Technical and economic demand response potential analysis of low-carbon nitrogenous fertilizer plants in 2030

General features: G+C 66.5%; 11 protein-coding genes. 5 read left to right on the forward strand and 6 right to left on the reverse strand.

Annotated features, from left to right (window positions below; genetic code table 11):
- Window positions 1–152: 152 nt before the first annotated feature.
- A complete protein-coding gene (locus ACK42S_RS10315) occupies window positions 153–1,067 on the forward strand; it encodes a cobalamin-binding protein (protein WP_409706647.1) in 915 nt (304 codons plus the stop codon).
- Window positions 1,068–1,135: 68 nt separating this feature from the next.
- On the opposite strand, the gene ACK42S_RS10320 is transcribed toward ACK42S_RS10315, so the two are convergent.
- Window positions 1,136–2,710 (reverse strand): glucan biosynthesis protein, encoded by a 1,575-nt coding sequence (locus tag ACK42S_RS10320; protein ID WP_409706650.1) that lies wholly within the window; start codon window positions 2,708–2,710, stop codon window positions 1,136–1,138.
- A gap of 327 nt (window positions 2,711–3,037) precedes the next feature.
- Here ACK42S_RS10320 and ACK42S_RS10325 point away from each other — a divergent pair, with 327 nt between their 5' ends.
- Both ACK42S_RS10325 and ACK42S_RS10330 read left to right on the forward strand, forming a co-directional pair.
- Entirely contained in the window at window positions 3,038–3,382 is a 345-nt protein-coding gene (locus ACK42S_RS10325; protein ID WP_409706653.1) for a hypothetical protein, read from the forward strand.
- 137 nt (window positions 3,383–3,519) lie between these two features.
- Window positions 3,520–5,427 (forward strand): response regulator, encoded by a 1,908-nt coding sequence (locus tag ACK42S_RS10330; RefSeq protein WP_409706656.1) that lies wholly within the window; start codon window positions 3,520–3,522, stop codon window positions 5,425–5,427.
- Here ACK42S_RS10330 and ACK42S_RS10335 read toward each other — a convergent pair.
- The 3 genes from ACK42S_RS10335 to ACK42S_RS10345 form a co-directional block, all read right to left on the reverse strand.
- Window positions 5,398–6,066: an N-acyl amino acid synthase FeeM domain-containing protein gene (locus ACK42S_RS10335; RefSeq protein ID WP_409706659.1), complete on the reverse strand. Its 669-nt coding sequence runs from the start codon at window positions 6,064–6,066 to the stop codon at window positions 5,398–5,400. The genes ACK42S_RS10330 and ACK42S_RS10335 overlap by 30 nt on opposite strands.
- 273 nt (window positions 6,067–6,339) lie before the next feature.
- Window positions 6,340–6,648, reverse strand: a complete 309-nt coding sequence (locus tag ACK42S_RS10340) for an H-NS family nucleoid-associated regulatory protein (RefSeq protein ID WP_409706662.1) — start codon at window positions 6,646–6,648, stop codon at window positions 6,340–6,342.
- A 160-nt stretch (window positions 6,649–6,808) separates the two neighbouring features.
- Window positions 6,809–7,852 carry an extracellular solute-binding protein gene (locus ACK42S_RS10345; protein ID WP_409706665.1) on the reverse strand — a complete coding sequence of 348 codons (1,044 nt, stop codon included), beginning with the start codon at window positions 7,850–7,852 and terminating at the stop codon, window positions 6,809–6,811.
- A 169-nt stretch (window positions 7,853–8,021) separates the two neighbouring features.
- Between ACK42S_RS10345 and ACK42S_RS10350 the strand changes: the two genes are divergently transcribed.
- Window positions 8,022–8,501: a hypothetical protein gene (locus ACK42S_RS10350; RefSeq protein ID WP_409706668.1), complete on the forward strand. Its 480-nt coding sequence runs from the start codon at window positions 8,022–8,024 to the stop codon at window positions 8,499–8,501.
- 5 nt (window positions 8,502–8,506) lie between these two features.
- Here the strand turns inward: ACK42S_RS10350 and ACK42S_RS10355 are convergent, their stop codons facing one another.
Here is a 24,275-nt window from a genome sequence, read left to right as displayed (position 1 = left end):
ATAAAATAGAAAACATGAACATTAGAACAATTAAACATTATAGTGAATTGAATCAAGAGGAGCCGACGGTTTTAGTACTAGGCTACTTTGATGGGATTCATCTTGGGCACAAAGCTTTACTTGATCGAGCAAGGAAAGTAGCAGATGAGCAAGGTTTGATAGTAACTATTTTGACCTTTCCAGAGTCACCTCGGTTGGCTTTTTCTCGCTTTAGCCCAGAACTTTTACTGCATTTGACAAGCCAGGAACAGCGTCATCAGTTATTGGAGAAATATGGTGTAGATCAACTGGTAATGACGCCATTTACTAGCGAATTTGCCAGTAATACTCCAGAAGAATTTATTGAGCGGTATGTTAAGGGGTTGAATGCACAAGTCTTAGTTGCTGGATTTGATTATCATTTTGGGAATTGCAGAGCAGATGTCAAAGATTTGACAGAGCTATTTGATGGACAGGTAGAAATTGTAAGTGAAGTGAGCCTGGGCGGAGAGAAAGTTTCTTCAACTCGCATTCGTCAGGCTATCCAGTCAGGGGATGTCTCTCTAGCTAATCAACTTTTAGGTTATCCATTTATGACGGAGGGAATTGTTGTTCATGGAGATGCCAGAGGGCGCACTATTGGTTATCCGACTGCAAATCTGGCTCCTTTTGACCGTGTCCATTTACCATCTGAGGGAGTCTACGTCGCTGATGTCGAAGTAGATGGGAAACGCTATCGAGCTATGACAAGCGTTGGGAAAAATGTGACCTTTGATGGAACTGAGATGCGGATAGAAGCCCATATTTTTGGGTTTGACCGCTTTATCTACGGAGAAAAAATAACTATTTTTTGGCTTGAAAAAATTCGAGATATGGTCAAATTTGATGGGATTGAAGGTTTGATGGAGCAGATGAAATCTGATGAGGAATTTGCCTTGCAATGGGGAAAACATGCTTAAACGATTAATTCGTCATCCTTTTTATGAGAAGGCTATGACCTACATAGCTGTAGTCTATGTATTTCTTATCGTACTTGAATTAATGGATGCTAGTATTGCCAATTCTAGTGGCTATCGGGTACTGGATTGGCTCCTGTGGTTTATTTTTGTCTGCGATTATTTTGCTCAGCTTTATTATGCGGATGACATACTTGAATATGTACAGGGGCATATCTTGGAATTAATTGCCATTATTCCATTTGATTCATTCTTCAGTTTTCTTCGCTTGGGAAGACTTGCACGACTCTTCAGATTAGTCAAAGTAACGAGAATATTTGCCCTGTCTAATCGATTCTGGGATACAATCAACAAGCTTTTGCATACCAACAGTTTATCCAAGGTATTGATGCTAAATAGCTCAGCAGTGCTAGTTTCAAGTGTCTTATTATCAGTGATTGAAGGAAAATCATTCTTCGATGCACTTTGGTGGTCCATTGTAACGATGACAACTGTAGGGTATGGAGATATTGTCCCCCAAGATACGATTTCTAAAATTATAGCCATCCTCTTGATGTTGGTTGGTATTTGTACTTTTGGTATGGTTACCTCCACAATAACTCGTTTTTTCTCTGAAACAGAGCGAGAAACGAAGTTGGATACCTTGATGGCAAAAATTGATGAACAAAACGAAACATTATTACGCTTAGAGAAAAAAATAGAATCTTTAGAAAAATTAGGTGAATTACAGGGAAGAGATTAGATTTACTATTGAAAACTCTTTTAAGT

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Global fertilizer production accounts for 2 – 3% of the total energy consumption of which nitrogenous fertilizer is the vast majority. With natural gas as the dominant source of energy, the fertilizer industry is considered one of the largest greenhouse gas emitting industries. Nowadays, global energy markets are disrupted by Russia’s invasion of Ukraine. Thus, reducing natural gas consumption in industries has become of great importance to decrease the EU’s dependence on Russian fossil fuels in combination with tackling the climate crisis. In this study, we examine the demand response potential of a European low carbon fertilizer production facility in 2030 by applying a cost minimization linear programming model. First, a consumption and production profile of a fictive European fertilizer plant is estimated based on the current profiles of OCI Nitrogen’s and Yara Sluiskil’s fertilizer production facilities. Second, the impact on the energy consumption is determined for three decarbonization pathways: Business-as-usual scenario (BAU), Carbon capture and storage scenario (CCS), and a fully electrified Green Ammonia scenario. Third, the technical and economic demand response potentials are estimated through a linear optimization programming model. In the BAU scenario, a fertilizer production facility is expected to consume 34.2 PJ natural gas and 124.5 GWh electricity per year. A CCS system significantly increases the electricity consumption by more than a three-fold, but this is still only a relative energy increase of 3% while 96% of the CO2 emissions are now captured and stored. In the Green Ammonia Scenario, the total energy requirement increases by approximately 15%. The analysis on future trends of natural gas and carbon permits reports threshold values that show when the Green Ammonia production route is lower in total energy costs compared the BAU and CCS scenario. Concerning the demand response potential, the overall energy cost reduction in the BAU and CCS scenario was close to zero since the share of electricity consumed lower than 3%. Solving the optimization model for the Green Ammonia scenario showed that an economic demand response potential of 3.6% could be achieved with a 16.6% peak shifting potential annually. In this research, the electrolyzer is dimensioned 10% larger than required with an installed capacity of 1.3 GW. The technical and economic demand response potential could potentially be maximized by oversizing the electrolyzer up to a point where the demand response potential is still more profitable than the additional investment and operational costs.